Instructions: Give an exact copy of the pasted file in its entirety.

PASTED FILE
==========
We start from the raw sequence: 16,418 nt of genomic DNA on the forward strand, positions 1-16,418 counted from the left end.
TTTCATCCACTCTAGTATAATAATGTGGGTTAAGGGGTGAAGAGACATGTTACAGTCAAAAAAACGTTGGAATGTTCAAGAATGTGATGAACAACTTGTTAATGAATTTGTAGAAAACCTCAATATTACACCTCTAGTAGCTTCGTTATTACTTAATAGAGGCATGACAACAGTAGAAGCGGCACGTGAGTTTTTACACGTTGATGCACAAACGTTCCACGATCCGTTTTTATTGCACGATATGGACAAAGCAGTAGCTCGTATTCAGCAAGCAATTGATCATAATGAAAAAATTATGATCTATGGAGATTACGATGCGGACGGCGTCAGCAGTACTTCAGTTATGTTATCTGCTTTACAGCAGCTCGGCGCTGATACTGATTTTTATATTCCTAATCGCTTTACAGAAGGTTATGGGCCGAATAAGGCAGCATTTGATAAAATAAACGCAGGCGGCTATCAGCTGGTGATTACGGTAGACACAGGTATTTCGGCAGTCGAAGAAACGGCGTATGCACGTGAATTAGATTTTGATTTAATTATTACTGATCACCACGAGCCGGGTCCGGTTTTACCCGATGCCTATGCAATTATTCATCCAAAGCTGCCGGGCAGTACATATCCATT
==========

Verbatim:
We start from the raw sequence: 16,418 nt of genomic DNA on the forward strand, positions 1-16,418 counted from the left end.
TTTCATCCACTCTAGTATAATAATGTGGGTTAAGGGGTGAAGAGACATGTTACAGTCAAAAAAACGTTGGAATGTTCAAGAATGTGATGAACAACTTGTTAATGAATTTGTAGAAAACCTCAATATTACACCTCTAGTAGCTTCGTTATTACTTAATAGAGGCATGACAACAGTAGAAGCGGCACGTGAGTTTTTACACGTTGATGCACAAACGTTCCACGATCCGTTTTTATTGCACGATATGGACAAAGCAGTAGCTCGTATTCAGCAAGCAATTGATCATAATGAAAAAATTATGATCTATGGAGATTACGATGCGGACGGCGTCAGCAGTACTTCAGTTATGTTATCTGCTTTACAGCAGCTCGGCGCTGATACTGATTTTTATATTCCTAATCGCTTTACAGAAGGTTATGGGCCGAATAAGGCAGCATTTGATAAAATAAACGCAGGCGGCTATCAGCTGGTGATTACGGTAGACACAGGTATTTCGGCAGTCGAAGAAACGGCGTATGCACGTGAATTAGATTTTGATTTAATTATTACTGATCACCACGAGCCGGGTCCGGTTTTACCCGATGCCTATGCAATTATTCATCCAAAGCTGCCGGGCAGTACATATCCATT